One of the league’s top infielders during the 2003 and ’04 season, the Vanderbilt third baseman hit an impressive .344 and .303 for the Wareham Gatemen, finishing in the top 10 in batting and landing him a spot in the CCBL All-Star Game both seasons spent on the Cape. In 2003, Jones led the CCBL with 64 hits and tied for the league lead with 11 doubles. During his second season in ’04, Jones was the only player to compile 50 hits (57), leading the league with 16 doubles and 17 extra-base hits. Jones ranks third and fourth in most at-bats in a season during the modern era on the Cape, compiling 188 in 2004 and 186 in ’03. A native of Nashville, Tenn., Jones was drafted by Detroit Tigers in the 2005 MLB Draft.
Mark Petkovsek, Chatham
The Texas product compiled a stellar mound career in two summers playing for Chatham. Petkovsek was one of the top pitchers during the ’85 and ’86 seasons, finishing among the top in the Cape League rankings for wins and losses, ERA, and strikeouts. In 149 innings pitched, he finished his Cape League career with a 14-4 record and a 2.90 ERA, including 7-1 mark in 1985 with 2.90 ERA and 41 K’s. Drafted by Texas Rangers in first round of the 1987 MLB Draft, the Braumont, Texas, native started and finished his career with the Rangers, around stints with St. Louis and Anaheim with 46-28 record, 4.73 ERA and 358 strikeouts during MLB career.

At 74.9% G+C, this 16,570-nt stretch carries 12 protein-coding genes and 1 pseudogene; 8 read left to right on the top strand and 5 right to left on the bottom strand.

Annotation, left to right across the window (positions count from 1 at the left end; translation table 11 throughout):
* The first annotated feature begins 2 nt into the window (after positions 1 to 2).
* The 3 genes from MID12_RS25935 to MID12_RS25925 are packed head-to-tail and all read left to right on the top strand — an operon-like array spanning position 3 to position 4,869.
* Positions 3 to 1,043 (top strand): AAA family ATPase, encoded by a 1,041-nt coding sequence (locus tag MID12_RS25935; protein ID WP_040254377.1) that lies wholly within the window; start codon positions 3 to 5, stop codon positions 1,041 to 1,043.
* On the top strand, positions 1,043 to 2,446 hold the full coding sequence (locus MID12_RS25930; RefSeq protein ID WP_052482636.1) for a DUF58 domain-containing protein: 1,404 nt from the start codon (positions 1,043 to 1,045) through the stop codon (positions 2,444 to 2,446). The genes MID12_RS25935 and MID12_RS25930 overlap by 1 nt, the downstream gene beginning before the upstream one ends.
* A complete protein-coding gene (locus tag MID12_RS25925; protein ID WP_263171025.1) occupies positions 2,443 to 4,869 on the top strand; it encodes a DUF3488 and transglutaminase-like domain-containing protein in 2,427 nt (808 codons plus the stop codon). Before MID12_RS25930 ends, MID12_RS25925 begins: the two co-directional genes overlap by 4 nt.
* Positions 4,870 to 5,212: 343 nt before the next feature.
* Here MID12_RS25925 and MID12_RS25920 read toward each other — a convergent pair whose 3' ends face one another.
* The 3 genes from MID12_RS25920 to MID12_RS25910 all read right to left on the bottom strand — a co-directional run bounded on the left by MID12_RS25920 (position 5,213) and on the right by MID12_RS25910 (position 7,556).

Jim McCollom, Falmouth
The 6-1, 195-pound right-handed hitting first baseman-outfielder from Clemson played for the Commodores in 1984, leading the league with a lusty .413 batting average, 15 home runs and 115 total bases and finished second with 37 RBI. After being drafted in the 9th round of the 1985 draft by the California Angels, McCollom played five seasons in the minor leagues, batting a career .310 with 41 homers and 174 RBI while advancing to Class AAA Edmonton in 1990. He batted .343 in 1988 playing for Midland in the Texas League. The New York City native was named ACC Player of the Year in 1985, after batting .390 with 21 home runs and 76 RBI for the Tigers.